hide You are viewing an archived web page, collected at the request of University of Alberta using Archive-It. This page was captured on 16:16:43 Dec 08, 2010, and is part of the HCF Alberta Online Encyclopedia collection. The information on this web page may be out of date. See All versions of this archived page.

Missionaries Follow the Fur Trade

Fur traders followed regular routes into Western Canada. Once a route was known, trading places were built. These fur trading forts became centers for missionaries. Those missionaries who spoke French were almost always Roman Catholic. The Roman Catholic priests set up ministries called "missions" for the First Nations and Métis people who lived near the forts.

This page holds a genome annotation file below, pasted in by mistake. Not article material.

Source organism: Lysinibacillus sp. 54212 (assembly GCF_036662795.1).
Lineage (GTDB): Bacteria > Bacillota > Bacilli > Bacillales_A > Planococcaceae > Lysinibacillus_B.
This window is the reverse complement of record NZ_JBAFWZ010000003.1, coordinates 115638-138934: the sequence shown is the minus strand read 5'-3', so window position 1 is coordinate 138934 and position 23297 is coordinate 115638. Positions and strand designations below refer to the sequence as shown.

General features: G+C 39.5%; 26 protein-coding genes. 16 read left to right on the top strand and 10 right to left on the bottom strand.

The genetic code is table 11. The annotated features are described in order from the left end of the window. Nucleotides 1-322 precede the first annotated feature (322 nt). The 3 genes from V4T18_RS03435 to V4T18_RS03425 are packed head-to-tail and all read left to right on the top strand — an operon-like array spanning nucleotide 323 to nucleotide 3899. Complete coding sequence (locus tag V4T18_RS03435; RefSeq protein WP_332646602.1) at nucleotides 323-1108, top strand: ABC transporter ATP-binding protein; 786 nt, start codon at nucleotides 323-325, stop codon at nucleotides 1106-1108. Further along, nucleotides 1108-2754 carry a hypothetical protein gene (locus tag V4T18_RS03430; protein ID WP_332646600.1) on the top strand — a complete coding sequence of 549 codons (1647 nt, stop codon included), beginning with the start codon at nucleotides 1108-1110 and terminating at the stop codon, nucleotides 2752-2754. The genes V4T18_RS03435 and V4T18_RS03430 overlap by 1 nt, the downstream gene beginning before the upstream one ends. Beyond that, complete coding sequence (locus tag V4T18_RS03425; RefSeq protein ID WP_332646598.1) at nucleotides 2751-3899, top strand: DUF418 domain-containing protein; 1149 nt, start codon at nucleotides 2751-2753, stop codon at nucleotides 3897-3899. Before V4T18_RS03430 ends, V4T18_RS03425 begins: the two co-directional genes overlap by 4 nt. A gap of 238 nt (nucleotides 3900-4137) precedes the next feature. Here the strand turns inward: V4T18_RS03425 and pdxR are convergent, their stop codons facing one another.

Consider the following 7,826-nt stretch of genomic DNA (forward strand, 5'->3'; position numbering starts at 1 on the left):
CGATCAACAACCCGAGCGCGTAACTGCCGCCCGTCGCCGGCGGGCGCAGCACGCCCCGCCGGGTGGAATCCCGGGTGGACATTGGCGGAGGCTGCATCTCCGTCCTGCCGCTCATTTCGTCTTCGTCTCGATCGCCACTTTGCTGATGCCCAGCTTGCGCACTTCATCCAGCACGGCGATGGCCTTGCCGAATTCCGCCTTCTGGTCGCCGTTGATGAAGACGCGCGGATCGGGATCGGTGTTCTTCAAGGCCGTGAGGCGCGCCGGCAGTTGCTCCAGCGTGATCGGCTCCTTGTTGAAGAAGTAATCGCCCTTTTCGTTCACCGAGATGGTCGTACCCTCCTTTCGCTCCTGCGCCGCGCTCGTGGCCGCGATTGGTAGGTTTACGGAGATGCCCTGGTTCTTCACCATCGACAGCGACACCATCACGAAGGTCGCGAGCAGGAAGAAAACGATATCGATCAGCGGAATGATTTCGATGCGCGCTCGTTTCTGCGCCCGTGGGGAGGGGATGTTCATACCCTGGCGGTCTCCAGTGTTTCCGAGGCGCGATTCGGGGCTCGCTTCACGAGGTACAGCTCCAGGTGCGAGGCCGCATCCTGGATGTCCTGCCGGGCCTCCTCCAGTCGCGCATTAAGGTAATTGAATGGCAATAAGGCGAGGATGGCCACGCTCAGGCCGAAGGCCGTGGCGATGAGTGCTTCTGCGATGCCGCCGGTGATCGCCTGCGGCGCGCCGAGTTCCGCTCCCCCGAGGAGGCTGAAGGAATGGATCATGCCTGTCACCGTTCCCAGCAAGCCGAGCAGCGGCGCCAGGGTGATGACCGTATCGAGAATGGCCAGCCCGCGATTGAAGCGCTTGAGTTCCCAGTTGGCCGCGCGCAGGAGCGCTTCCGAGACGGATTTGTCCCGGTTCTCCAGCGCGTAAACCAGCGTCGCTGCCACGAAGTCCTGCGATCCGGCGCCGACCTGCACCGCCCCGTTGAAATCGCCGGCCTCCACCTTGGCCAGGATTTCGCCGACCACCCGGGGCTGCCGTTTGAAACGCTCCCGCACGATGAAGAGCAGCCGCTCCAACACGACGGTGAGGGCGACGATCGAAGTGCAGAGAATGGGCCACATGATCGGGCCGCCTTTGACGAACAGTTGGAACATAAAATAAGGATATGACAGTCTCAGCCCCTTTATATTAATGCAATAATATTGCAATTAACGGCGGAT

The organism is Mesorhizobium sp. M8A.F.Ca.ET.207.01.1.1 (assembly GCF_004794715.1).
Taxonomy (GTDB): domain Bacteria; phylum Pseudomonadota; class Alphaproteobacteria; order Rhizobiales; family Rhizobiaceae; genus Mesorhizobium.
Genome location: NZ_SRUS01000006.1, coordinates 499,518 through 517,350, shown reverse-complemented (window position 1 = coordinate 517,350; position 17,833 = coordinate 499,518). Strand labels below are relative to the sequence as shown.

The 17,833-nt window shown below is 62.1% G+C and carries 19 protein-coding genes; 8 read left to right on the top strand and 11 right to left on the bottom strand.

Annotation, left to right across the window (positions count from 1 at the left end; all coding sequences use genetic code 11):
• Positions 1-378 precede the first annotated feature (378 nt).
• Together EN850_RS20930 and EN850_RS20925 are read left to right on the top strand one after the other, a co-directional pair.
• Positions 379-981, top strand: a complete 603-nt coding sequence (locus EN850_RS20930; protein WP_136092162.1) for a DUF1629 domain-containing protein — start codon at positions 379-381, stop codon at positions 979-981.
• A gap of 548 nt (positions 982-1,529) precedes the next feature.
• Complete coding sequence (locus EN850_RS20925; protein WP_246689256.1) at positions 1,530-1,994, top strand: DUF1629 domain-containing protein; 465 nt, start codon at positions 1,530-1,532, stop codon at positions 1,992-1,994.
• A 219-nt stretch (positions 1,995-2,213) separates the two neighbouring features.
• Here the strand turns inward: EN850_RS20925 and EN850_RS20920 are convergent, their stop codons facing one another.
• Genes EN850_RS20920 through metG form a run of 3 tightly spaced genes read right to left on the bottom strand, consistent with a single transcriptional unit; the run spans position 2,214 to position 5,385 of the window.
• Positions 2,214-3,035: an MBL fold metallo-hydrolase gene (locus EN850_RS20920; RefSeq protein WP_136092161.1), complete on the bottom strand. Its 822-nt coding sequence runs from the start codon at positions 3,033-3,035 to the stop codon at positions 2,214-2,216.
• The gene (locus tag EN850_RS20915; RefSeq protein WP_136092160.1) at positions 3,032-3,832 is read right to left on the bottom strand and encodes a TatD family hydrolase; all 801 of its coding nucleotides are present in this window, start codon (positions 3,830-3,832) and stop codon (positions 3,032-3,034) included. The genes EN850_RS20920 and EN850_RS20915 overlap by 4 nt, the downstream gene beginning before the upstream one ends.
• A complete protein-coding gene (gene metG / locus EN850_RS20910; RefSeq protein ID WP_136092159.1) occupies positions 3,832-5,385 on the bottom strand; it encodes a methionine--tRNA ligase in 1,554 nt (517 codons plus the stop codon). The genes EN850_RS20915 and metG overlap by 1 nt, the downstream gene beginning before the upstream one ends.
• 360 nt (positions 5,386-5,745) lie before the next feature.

In the 1840s, there were successful missions at Fort Edmonton, St. Albert, Lac la Biche, Lac Ste-Anne, and Grouard. Some of the missions were run by notable people, among them Father Lacombe. His work with First Nations and Métis people was very successful. He was involved in the treaty talks and served as a supporter of Métis and First Nations people.


Heritage Community Foundation logoEdukits.ca logoCanadian Heritage logo